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Historical Studies

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Education

B.A., Yale University (1990)
M.Div., Biblical Theological Seminary (1995)
Th.M., Princeton Theological Seminary (1997)
Ph.D., University of Cambridge (2001)

Curriculum Vitae


Paul Lim

Associate Professor of the History of Christianity
Associate Professor of Religious Studies
Affiliated Faculty, Department of History

On Research Leave 2011-12

Professor Lim is a historian of early modern and early Enlightenment England, focusing on religious and intellectual changes which manifested as longue durée consequences of Europe’s Reformations.  He has published three books in this area; most recently, Mystery Unveiled: the Crisis of the Trinity in Early Modern England (Oxford, 2012); The Cambridge Companion to Puritanism (Cambridge, 2008); and In Pursuit of Purity, Unity, and Liberty: Richard Baxter’s Puritan Ecclesiology in Context (Brill, 2004).  He has recently been awarded a year-long (2011-12) Luce Fellowship in Theology for a project entitled “God’s Problems: Revelation, Providence and the Religious Other in Enlightenment England,” which will result in a major monograph and a series of articles.  

Two other areas of research in which he has keen interest are the transformation of global evangelicalism, especially vis-à-vis the challenges of modernity, and history of Catholicism in Korea.  He is currently working on a monograph provisionally entitled Hibernation of Gods: Evangelicals, Enlightenment, and the Long Shadow of Modernity.  For his research project on Catholicism in Korea, Lim is working on a study of the late Cardinal Stephen Kim and the surrounding issue of political and religious agency in late twentieth-century Korea.  He welcomes research students interested in the foregoing three areas of inquiry.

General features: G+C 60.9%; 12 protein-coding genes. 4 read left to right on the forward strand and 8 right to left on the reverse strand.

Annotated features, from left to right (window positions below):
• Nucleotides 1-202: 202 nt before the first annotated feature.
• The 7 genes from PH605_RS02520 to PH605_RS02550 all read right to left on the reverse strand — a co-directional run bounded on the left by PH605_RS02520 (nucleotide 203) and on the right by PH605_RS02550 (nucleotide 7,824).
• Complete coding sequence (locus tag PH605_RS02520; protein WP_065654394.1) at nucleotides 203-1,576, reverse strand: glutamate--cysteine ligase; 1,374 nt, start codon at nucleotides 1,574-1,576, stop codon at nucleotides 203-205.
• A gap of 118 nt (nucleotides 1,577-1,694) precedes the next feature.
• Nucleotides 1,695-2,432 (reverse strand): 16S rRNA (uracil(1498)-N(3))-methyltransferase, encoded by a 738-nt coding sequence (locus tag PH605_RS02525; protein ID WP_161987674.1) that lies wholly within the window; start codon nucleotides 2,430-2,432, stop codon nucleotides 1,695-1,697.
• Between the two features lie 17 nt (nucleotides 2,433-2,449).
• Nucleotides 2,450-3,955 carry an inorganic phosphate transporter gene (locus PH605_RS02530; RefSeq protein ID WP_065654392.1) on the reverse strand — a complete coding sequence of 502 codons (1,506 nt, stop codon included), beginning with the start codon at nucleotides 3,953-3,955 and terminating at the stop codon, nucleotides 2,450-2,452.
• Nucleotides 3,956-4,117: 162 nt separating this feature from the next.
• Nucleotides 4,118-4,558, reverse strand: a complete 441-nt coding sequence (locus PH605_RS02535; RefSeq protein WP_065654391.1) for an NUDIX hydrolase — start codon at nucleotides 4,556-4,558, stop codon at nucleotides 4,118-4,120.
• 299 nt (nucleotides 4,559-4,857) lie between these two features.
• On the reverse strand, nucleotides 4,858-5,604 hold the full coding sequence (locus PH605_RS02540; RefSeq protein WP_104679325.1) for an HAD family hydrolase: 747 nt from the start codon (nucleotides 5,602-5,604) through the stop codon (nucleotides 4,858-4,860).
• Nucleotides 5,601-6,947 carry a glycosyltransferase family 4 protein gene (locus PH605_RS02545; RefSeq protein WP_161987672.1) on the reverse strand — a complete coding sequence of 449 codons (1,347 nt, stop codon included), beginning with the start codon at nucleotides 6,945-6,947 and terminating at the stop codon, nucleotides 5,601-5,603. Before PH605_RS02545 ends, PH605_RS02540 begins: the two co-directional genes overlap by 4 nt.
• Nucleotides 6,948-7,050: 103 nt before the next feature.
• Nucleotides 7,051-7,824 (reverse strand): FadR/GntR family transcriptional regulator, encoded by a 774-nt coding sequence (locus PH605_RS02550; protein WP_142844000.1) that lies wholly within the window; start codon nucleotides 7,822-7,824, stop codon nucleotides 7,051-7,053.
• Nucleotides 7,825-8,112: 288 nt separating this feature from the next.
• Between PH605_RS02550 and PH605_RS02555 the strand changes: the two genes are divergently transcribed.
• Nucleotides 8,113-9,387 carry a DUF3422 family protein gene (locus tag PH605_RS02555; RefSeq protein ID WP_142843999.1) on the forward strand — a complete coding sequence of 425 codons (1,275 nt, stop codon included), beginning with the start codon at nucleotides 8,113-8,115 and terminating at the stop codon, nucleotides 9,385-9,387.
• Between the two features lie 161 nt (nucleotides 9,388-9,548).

Lim received his B.A. in economics and philosophy from Yale University, and Ph.D. in history of Christianity from the University of Cambridge.  While at Cambridge, he was the recipient of the Sir G.R. Elton Scholarship in History, the Lightfoot Scholarship in History, and the Archbishop Cranmer Scholarship in Ecclesiastical History.  Since then he has received grants and fellowships from the Folger Shakespeare Library, the Center of Theological Inquiry in Princeton, the Yale Center for Faith & Culture, the Vanderbilt University Research Scholars Grant, and the Luce Fellowship in Theology.  He has delivered papers and lectures at Oxford, Cambridge, London, Harvard, Yale, Princeton, Penn, and Pomona College, as well in Sri Lanka, Cambodia, Switzerland, France, Ethiopia, Kenya, China, and South Korea.  

 


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